The Zonehopper's Guide to the Perception Range

ENTRY A: It's Alright to Panic.

Hi there! If you're reading this, you're probably at about the same point I was reaching roughly a year ago, pretending for a moment that time is for real. I guess it is from your perspective. Like me, you're probably noticing some new things about the world that don't seem to add up - things that you suddenly realize were always there, but that your mind glossed over or interpreted so differently that they were effectively invisible. Maybe you suddenly noticed there were a lot more colors than you remembered, or an extra number somehow between three and four, or that geese were never birds of any kind, in which case I probably don't have to tell you that they can't be trusted.

Maybe you've seen more than that. Maybe you've seen something reach out of an angle you didn't think was possible and pluck somebody's head off, and everyone else just carried on like they weren't obviously stepping around a decapitated corpse.

A decapitated corpse that might have gotten up, dusted itself off and floated straight into the sky like a headless Mary Poppins.

Yeah, I've seen it all.

But no, you're not alone. Not by a long shot. You've just started what they call "branchination," and the short version is, you're starting to perceive things the way they always were - or at least, the way they always could have been for you, specifically, which is every bit as real as they are for me or your neighbors or your dog, even when our realities clearly contradict with one zhgfont.

I'm probably going too fast, here. Let me see if I can put it some other way.

Imagine an online game. Statistically, you're probably familiar enough with the concept. Everyone is logged into the same game, but they've all got access to different content. They've all got their own set of modifications. Maybe to you, your character looks like a rabbit and your friend looks like a goose, but to your friend, you're both robots. What version of the game is the most "true?"

You probably want to say "the unmodified one. The original." But picture this: there never was one. The game never existed in any form until all these personalized versions came into being, and none of the players even realize they're collectively generating this entire virtual world themselves. Everyone's experience is equally real and unreal.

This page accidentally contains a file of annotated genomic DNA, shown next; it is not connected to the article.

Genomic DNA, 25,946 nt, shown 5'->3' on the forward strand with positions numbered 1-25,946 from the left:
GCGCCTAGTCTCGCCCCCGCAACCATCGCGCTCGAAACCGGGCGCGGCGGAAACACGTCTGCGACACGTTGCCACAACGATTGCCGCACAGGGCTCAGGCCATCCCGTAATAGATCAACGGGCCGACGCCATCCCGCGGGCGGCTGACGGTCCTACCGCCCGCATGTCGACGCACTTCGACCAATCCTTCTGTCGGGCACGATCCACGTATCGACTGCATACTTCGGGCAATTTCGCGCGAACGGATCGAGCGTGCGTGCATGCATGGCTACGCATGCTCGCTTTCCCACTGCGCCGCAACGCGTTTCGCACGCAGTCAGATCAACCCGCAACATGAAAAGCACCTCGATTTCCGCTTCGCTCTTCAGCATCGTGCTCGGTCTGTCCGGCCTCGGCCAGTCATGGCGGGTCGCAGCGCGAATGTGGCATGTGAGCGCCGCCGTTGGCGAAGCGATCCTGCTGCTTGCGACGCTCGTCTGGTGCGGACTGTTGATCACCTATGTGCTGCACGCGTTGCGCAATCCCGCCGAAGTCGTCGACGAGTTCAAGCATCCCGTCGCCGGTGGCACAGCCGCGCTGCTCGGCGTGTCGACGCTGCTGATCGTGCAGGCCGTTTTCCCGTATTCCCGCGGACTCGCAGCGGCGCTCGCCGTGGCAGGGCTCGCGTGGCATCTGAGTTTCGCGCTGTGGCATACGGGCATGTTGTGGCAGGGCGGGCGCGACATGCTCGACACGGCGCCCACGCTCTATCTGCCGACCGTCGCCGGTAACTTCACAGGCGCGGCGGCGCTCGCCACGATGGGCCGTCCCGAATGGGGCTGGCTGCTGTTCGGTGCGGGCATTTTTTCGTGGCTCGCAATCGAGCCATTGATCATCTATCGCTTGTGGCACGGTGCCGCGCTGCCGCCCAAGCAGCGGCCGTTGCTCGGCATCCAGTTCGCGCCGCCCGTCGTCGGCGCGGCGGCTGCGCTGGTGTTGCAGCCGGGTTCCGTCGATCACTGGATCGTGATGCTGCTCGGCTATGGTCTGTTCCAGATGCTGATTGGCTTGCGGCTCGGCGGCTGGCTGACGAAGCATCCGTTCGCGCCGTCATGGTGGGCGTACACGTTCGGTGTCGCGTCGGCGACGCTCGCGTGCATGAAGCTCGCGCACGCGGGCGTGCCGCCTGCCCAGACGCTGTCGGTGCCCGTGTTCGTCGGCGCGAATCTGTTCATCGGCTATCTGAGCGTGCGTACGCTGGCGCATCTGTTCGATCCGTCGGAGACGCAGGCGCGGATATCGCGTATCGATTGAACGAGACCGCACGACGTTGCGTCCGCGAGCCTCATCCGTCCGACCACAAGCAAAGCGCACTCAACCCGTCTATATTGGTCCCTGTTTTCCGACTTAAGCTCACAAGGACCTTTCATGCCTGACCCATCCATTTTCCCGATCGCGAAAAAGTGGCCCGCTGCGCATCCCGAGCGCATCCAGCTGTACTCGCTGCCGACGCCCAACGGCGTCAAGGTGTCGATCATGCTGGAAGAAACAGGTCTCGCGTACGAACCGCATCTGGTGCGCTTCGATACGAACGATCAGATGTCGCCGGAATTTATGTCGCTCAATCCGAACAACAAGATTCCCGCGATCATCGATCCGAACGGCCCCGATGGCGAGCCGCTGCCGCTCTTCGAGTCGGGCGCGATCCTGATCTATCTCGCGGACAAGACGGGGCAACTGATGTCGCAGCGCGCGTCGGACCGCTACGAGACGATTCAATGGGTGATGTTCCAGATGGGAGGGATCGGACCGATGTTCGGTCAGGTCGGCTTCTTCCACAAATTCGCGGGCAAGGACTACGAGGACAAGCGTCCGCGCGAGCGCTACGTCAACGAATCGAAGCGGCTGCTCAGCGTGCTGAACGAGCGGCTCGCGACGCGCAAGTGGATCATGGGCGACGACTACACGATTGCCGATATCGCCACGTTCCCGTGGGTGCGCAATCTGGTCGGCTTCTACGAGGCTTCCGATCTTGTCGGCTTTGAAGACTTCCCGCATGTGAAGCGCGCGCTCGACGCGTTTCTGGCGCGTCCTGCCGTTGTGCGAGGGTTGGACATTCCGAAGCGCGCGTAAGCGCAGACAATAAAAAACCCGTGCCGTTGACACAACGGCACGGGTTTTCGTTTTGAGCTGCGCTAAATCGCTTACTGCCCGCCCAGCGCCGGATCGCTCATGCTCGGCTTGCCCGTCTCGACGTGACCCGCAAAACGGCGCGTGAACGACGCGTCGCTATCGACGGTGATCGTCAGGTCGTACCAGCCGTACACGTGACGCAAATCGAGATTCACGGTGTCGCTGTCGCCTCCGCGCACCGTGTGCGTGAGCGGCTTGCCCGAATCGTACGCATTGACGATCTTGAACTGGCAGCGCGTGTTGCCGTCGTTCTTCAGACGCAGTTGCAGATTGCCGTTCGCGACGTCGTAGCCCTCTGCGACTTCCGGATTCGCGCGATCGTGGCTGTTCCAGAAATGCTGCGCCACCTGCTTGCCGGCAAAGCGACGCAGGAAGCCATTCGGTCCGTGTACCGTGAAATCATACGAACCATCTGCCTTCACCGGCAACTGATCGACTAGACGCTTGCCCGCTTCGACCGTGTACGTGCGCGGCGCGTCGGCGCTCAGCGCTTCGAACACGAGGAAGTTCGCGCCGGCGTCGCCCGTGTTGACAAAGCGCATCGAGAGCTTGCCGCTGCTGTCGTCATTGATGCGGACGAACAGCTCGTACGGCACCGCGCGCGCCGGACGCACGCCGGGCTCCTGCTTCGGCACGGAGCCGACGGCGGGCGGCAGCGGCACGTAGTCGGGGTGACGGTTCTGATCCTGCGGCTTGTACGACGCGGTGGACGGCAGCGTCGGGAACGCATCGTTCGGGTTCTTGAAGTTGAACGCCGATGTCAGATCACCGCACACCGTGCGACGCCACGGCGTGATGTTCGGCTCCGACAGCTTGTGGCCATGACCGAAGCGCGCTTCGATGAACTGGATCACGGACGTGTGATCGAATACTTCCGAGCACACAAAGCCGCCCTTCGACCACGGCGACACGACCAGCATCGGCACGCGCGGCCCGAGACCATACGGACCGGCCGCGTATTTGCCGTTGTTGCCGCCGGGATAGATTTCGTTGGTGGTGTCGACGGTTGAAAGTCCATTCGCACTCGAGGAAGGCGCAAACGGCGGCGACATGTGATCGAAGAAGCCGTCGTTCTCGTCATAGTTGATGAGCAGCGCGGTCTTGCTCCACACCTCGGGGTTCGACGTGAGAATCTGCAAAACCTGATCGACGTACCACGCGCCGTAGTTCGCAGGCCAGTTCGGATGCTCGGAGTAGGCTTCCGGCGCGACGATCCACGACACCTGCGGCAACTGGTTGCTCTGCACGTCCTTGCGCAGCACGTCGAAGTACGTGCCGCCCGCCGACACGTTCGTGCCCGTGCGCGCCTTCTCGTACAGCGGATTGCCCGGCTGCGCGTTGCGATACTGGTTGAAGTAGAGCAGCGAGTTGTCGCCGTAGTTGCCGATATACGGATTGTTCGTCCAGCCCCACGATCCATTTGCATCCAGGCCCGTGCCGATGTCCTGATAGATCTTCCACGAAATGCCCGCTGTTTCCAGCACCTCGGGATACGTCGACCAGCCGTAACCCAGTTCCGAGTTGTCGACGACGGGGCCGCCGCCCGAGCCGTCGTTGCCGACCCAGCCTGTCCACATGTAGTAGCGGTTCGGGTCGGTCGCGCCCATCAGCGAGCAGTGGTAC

So, with that in mind, imagine this game is also running on an infinite number of servers, all slightly different, and you're logged into dozens of them at the same time. All their content is overlaid into just one seamless world, from your perspective, and you can log in and out of servers to adjust what you can see and interact with. Your friends are all logged into different sets of these servers at different times, but as long as they're logged into at least one of the same servers you're playing on, you exist for one zhgfont and can see some, but not all, of the same NPC's, environments and items.

This is sort of, kind of, more or less, imprecisely how reality really works, or at least the slice of reality we occupy, which is properly referred to as The Perception Range. The "servers" are called "layers," and the "players" are usually called "perceptoids." As for the game world itself...that's basically what we call a "zone," and if you travel far enough through the layers, you'll eventually hit an entirely different zone; a different game of a different genre.

Does this sound like one big trainwreck? Like it'd be an incomprehensible mess? Yeah. Pretty much. On some of those layers your car is an inanimate, inorganic machine originally invented in the 1880's and assembled in a factory before you bought it as a transportation device. On other layers, it gestated in the womb of an automobile broodmother, found you in the bottom of a cereal box and installed you as a plug-in nervous system optimizer. It isn't even proper to call these two scenarios different "versions." They are literally the exact same car, simultaneously. All that can change is which layer of which zone you're perceiving it in.

I've branched out through a lot of layers and a lot of zones since I began. There's a lot of stuff you're almost bound to run into sooner or later, and a lot of stuff we all tend to experience when our higher perception is just starting to bloom. I've left a lot of notes in a lot of layers you might find useful, but bear in mind that your experience may yet differ.

Stay away from geese, though.

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